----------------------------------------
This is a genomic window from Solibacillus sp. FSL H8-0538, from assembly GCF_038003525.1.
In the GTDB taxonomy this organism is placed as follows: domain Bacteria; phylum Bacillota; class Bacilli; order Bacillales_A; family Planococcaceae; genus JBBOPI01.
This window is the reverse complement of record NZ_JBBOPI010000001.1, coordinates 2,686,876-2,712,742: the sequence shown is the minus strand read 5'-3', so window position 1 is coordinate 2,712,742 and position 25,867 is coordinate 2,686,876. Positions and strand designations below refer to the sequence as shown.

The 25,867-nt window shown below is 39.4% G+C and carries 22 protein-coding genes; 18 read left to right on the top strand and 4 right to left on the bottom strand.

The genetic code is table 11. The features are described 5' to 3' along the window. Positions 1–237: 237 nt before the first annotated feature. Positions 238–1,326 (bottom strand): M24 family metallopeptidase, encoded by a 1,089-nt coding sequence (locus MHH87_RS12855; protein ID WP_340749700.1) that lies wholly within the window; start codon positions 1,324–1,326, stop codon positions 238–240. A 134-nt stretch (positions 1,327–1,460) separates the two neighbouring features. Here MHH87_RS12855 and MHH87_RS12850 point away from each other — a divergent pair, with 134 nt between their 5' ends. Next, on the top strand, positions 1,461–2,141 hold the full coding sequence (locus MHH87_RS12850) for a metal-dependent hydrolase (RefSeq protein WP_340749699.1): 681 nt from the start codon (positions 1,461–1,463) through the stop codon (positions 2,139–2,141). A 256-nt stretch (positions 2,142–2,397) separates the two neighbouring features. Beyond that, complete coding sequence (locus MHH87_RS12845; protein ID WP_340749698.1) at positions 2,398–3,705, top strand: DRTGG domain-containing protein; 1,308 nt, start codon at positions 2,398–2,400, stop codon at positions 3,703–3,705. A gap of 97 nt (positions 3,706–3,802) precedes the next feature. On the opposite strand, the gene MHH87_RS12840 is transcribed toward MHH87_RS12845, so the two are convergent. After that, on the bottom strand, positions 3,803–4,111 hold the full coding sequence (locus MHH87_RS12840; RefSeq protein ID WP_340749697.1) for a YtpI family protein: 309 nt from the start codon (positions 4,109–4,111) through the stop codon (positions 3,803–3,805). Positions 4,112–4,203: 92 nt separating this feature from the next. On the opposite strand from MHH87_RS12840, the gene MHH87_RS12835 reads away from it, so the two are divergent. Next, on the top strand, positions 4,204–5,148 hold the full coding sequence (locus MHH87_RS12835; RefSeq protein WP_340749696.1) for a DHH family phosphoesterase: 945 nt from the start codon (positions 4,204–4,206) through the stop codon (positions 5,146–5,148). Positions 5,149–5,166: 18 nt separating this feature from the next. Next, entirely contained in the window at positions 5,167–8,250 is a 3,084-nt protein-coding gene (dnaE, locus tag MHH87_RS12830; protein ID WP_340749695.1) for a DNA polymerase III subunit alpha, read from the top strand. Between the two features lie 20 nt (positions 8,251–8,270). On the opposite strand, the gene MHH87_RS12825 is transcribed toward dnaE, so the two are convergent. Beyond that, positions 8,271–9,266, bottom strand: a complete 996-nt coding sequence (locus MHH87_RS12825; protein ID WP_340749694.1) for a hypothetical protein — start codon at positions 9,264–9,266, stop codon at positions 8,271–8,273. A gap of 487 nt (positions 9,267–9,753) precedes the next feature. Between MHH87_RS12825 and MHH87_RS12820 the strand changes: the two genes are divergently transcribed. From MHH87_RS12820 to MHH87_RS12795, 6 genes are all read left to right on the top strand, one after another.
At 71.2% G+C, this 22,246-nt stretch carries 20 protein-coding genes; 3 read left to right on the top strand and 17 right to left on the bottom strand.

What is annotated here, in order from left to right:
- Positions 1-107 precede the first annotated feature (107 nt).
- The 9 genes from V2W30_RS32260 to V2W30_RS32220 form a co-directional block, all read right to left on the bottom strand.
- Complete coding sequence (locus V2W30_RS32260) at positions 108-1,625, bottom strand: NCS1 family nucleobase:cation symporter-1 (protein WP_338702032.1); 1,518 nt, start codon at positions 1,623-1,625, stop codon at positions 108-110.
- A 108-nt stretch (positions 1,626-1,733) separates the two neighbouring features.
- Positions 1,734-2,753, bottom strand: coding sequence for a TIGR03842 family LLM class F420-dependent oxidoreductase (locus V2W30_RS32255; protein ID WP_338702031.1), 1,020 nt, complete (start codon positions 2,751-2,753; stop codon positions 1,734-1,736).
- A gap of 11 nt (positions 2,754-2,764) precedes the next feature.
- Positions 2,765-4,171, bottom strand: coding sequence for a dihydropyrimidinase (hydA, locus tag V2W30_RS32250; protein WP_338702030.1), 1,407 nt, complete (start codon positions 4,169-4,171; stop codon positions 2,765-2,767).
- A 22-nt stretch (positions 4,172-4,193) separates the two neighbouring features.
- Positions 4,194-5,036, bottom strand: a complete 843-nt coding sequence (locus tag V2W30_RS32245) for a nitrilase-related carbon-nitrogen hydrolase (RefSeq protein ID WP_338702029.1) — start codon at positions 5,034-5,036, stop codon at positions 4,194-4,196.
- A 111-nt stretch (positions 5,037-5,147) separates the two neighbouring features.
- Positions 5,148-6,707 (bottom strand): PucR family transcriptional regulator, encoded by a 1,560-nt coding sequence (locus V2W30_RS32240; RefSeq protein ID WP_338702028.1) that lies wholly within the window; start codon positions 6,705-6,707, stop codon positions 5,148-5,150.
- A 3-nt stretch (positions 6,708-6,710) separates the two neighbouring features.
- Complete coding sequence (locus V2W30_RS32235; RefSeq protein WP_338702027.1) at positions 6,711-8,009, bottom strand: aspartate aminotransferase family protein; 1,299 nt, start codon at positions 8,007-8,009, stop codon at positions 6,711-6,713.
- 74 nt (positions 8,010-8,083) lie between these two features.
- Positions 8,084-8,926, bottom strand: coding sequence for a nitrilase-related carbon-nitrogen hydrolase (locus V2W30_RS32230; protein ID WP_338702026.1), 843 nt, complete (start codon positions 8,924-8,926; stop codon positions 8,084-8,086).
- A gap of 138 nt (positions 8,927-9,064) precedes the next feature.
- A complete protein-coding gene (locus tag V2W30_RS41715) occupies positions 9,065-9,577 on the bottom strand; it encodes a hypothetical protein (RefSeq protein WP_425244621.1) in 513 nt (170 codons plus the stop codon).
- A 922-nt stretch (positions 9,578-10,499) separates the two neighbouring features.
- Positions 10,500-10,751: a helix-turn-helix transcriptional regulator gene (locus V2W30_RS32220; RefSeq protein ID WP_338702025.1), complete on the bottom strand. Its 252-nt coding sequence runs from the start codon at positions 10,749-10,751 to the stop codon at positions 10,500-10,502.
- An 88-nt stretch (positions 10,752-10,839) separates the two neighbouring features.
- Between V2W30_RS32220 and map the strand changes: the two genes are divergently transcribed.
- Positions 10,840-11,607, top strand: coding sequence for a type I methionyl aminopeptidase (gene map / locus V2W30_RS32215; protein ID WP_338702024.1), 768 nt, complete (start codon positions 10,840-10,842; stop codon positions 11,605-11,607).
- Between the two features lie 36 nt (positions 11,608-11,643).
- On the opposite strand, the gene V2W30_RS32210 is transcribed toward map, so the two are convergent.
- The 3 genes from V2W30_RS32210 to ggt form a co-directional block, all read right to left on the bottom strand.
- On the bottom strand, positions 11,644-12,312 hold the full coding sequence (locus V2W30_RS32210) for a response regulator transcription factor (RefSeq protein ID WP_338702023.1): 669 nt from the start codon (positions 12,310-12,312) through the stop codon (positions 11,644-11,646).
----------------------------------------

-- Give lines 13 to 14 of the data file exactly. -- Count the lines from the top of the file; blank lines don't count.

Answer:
- A gap of 11 nt (positions 2,754-2,764) precedes the next feature.
- Positions 2,765-4,171, bottom strand: coding sequence for a dihydropyrimidinase (hydA, locus tag V2W30_RS32250; protein WP_338702030.1), 1,407 nt, complete (start codon positions 4,169-4,171; stop codon positions 2,765-2,767).